- The person is required to perform the work personally;
- The person is hired, supervised, or paid by the other contracting party;
- A continuing relationship exists between the person and the other contracting party that contemplates continuing or recurring work even if the work is not full time;
- The person’s hours of work are established by the other contracting party;
- The person is required to devote full time to the business of the other contracting party;
- The person is required to perform the work on the premises of the other contracting party;
- The person is required to follow the order of work set by the other contracting party;
- The person is required to make oral or written reports of progress to the other contracting party;
- The person is paid for services on a regular basis such as hourly, weekly, or monthly;
- The person’s expenses are paid for by the other contracting party;
- The person’s tools and materials are furnished by the other contracting party;
- The person is provided with the facilities used to perform services;
- The person does not realize a profit or suffer a loss as a result of the services provided;
- The person is not performing services for a number of employers at the same time;
- The person does not make the same services available to the general public;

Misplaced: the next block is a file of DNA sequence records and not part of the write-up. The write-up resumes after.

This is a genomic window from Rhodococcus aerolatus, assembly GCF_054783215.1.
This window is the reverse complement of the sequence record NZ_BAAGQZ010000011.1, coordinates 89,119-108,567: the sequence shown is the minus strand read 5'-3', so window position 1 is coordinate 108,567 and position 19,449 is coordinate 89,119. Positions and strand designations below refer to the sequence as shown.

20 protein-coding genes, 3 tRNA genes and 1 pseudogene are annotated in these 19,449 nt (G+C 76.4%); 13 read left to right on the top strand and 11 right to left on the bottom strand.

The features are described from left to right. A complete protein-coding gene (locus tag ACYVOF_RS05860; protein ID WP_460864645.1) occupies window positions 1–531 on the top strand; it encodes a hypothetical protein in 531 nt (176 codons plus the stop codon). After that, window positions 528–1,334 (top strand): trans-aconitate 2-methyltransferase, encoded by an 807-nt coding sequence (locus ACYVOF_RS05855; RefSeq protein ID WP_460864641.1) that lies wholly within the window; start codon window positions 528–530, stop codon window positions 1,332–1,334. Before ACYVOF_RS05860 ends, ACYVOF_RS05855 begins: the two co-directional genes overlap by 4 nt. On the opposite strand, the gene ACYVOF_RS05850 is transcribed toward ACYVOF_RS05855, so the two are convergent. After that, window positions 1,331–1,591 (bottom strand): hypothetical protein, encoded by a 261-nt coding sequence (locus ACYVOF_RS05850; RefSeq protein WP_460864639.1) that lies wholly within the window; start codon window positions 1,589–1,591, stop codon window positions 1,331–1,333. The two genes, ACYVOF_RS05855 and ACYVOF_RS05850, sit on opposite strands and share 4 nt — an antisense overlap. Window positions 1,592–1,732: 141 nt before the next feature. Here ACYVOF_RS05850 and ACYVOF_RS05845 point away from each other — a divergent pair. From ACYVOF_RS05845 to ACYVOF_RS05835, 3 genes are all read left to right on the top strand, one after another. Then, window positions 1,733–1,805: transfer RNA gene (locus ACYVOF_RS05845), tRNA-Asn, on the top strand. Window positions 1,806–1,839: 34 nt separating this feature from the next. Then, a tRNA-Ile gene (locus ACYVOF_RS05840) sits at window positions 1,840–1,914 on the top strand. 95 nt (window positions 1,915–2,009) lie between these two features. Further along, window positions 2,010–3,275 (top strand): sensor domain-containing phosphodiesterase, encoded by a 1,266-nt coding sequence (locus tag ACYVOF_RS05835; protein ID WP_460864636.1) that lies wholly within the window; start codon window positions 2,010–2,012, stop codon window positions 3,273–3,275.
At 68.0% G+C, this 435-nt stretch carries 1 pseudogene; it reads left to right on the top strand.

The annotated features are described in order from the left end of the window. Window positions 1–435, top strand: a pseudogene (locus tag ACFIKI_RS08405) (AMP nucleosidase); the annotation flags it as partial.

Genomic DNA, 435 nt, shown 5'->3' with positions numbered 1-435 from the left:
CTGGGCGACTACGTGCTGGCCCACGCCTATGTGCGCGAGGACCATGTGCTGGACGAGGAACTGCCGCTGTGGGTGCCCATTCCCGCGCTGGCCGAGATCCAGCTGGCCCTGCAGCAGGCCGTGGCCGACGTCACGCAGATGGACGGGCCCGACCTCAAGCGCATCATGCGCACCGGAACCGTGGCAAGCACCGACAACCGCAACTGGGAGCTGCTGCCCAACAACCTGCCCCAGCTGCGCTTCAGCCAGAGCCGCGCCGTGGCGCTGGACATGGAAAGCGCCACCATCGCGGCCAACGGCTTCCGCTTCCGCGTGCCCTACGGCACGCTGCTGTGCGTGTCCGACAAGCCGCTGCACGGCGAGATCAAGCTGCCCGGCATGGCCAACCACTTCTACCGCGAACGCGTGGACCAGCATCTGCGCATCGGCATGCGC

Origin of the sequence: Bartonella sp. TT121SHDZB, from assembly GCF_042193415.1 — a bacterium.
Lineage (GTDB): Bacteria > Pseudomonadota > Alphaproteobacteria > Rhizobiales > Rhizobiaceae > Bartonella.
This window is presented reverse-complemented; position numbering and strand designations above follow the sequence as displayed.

- The other contracting party has a right to discharge the person;
- The person has the right to end the relationship with the other contracting party without incurring liability pursuant to an employment contract or agreement.”
Since the BWC is designed to protect injured workers, properly classifying workers for workers’ compensation purposes is extremely important. While the Independent Contractor/Employee Questionnaire is required after a worksite injury, it is advisable to seek the guidance of the BWC prior to any injuries to determine accurate worker designation.
Unemployment insurance and independent contractors
The Ohio Department of Job and Family Services (ODJFS) Office of Unemployment Insurance Operations has its own criteria for worker designation. Since the services of an independent contractor are excluded from covered employment, meaning these workers are ineligible for unemployment benefits, it is vital that the relationship between the worker and company be properly classified.